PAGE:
On the way to the school that awful day the mother was rolling all of this around in her mind and as much as she did not particularly care for the father of her daughter, she could not fathom him touching her inappropriately. He just would not do that. The mother knew that. She thought about her husband, the child’s step father. He would never touch nor hurt a child in any way. He would not do that. The mother knew there had to be a mistake. She called her husband en route and told him what was going on, and figured that if by some off chance he had touched the child, he would never show up at the school. It was a federal offense. He would go to prison.  By the time the mother arrived, the step father was already there.

The little girl was in a separate room with her friend. Apparently the girl told her friend and her friend told the principal and the principal, by law, had to call the authorities. The daughter took off running and they brought her back to the school. The step father, nor the mother was allowed to speak with the child. The step father was accused of touching the girl inappropriately maybe three times.  The mother was in shock and unable to function in any way. The step father figured it was all a misunderstanding. On the night in question, the step father was drinking and one of the other children was up with him playing a board game. The mother had gone to sleep. The other child saw her dad go to bed. The child said that there was no way that her dad touched her sister. To this day, her siblings do not believe that the child was touched by their father. (her step father). Social services arrived, spoke with all of the children, and the step father was worried that if he was drinking, maybe he did get up in the middle of the night and did something completely gross and out of character to her, like touch her inappropriately. He called the district attorney and asked for a lie detector test which he failed and he went to jail. A lawyer was brought in and asked to see the lie detector test and it had disappeared. The mother contacted a psychologist that specialized in profiling and dealing with pedophiles. He was very expensive and told the mother that if he found that the step father was capable of this, the step father would go to jail. The mother understood. The doctor was well know in his field and worked with the government and with a prominent University.  He performed many tests on the step father and was going to court with his findings, that the step father was not capable of this crime and was ready to testify to that. The lawyer asked the step father if he was willing to take another lie detector test done by an independent person and he said yes. All of this was told to the court and the charges were mysteriously dropped. The daughter ended up living with her father and step mother and new sister. The step father became a broken man and still is to this day. The mother was placed on medication and intense therapy and could not manage to live a normal life without this child although she did pay child support and visited the child.  This family has somehow weathered this storm. The children are grown up and do not discuss it. The step father and mother have never had a normal marriage since. They will never adopt a child. Their family will always be broken. The children have for the most part moved on. The step father will, with God’s help. After many, many years he is shattered. Sometimes the mother thinks about these past times and cries. Sometimes she questions her husband in her mind. She never questions her daughter. She does not believe her daughter lied. She can not wrap her mind around her husband doing this.  She does not know what to think. She is haunted.  She is in pain. She is fearful. She hates this part of her life. She hates living with it day after day. She hates the fact that she feels such heaviness and guilt. She knows that it was inevitable. She knows that the father of her child would have taken her to court and obtained the child. She is thankful that he took her in, grew into a man, and became a good father to her. Her daughter’s step mother was not kind to her daughter in the beginning and her daughter experienced such pain. The mother still feels that pain deeply. The mother still cries alone at night and asks God for the truth. She asks for peace. What would she do with it the truth?  I don’t know. I do know that she will suffer for the rest of her life. I do know that she could not breathe without this child in her life for many years, that many medications were prescribed, that the story had to be told over and over again to the point of exhaustion.  I do know that there is a part of her that feels sick all the time, like she wants to vomit. I do know she hates herself. I do know she questions herself. I do know she knows all about being touched inappropriately and worse things than that. I do know she is capable of killing. I do know she was molested but not penetrated by her own father for over four years. I do know she hates men and women who hurt children. I do know she wonders how in the world she could not keep her child safe. I do know all of this because I am very close to her.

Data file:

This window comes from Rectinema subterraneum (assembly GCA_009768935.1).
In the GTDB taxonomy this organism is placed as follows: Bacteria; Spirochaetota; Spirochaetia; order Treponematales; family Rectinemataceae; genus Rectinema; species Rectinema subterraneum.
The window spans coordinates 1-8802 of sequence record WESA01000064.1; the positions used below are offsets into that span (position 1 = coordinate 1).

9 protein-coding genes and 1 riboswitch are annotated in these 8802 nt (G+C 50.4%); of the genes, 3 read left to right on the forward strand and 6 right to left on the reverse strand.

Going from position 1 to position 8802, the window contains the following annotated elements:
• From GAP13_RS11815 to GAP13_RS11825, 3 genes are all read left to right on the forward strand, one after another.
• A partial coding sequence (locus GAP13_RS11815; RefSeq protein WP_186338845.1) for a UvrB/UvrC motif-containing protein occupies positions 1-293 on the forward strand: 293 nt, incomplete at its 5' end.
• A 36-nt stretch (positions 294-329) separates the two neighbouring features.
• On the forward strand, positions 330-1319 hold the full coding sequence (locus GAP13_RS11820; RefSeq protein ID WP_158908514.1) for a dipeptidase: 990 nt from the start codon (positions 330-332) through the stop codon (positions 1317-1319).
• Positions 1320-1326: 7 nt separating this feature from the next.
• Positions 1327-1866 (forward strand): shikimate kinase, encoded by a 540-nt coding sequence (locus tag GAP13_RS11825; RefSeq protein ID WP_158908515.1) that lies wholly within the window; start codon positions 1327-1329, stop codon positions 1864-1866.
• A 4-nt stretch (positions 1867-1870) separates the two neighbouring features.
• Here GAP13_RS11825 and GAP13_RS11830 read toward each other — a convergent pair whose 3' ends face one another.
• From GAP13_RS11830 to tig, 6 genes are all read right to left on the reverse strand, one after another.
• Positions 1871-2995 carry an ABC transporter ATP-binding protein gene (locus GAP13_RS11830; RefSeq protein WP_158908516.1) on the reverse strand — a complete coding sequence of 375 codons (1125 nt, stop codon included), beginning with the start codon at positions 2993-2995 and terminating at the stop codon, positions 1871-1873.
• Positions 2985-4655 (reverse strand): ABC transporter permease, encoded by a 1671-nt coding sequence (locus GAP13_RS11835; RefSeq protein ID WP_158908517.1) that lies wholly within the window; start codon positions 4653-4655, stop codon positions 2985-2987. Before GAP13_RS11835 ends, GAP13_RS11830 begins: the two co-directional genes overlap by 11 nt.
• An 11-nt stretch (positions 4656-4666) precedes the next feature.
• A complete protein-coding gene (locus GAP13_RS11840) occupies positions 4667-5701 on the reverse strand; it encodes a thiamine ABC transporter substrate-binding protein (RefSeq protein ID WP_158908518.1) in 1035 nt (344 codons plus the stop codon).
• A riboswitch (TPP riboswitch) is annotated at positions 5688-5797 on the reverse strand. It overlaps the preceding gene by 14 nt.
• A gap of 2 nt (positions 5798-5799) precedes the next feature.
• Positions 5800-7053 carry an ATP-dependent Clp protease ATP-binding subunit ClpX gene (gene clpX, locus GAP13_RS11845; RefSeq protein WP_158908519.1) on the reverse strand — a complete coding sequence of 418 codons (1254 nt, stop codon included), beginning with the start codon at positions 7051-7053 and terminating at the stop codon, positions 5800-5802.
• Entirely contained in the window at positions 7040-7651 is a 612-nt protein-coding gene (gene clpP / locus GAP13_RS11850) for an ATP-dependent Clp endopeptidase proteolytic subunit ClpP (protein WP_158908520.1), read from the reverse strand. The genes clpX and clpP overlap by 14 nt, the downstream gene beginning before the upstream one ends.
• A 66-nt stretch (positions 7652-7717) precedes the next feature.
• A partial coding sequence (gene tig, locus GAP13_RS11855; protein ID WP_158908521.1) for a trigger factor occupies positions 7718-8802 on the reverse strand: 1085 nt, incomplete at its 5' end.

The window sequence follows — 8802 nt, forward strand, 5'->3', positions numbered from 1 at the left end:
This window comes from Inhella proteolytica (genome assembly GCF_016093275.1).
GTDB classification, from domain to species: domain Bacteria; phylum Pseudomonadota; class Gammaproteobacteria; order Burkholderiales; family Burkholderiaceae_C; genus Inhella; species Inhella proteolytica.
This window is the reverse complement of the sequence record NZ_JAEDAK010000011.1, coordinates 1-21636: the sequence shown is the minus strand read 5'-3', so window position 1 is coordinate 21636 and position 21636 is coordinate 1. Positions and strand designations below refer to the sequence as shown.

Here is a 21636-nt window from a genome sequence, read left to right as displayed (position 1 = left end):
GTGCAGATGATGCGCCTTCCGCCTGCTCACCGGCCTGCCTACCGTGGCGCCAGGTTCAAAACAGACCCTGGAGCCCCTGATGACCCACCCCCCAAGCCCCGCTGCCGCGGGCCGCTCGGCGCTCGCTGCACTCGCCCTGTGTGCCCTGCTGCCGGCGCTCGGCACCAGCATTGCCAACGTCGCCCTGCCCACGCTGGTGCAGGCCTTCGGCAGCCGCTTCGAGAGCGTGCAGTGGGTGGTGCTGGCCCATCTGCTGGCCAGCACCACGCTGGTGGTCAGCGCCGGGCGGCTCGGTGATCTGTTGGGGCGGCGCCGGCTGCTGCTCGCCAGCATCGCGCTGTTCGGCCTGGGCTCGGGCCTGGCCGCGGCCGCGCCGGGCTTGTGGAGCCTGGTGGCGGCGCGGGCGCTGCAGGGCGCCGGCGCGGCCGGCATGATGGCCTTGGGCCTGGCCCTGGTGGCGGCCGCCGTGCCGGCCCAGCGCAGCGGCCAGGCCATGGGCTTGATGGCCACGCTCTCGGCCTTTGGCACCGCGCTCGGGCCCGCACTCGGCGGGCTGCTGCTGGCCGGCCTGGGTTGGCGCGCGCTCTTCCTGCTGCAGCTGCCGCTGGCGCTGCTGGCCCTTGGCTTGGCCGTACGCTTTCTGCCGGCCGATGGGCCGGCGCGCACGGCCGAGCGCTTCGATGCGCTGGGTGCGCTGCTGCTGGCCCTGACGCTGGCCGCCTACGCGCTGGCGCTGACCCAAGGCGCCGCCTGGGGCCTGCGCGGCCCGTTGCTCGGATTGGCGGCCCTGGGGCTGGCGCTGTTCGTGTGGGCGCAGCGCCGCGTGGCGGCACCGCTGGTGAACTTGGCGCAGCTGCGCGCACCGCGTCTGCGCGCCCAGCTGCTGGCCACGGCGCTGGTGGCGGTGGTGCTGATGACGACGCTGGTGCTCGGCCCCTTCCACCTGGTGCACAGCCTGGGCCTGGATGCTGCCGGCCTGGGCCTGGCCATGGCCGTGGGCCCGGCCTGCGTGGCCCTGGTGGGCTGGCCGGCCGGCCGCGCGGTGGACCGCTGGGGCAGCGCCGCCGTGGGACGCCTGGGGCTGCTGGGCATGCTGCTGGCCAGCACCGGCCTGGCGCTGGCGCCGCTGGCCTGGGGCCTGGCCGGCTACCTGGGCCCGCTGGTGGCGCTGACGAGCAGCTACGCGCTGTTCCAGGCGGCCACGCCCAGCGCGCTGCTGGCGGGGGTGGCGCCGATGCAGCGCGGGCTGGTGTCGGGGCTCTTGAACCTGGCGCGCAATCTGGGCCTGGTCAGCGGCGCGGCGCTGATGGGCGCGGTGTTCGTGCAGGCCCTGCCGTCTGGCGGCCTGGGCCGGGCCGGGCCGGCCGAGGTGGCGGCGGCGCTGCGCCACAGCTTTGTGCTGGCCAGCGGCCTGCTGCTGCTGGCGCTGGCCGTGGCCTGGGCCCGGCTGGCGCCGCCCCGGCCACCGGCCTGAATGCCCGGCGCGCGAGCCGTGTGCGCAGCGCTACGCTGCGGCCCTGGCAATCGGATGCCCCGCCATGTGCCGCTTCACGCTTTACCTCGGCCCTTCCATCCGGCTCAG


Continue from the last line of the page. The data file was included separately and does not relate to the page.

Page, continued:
Why I am writing about this? Because I know this family. I knew what they were. I do not know the truth of what actually happened. The mother’s  second daughter stepped in at the tender age of nine and held her mom while she cried. She fixed meals because her mom was stuck on the couch and the second daughter  became her mother’s  parent in many ways for many years. Her second daughter lost friends and heard the mean things that people said about her parents. They moved to another town. She has seen both of her parents cry and have break downs even though her sister is grown up now with her own family. She knows her father still says he says six children. She knows he will never be the same, nor will her mother. She misses who they used to be.

This is a true story.















Leave a Reply

Fill in your details below or click an icon to log in:

WordPress.com Logo

You are commenting using your WordPress.com account. Log Out /  Change )

Google+ photo

You are commenting using your Google+ account. Log Out /  Change )

Twitter picture

You are commenting using your Twitter account. Log Out /  Change )

Facebook photo

You are commenting using your Facebook account. Log Out /  Change )


Connecting to %s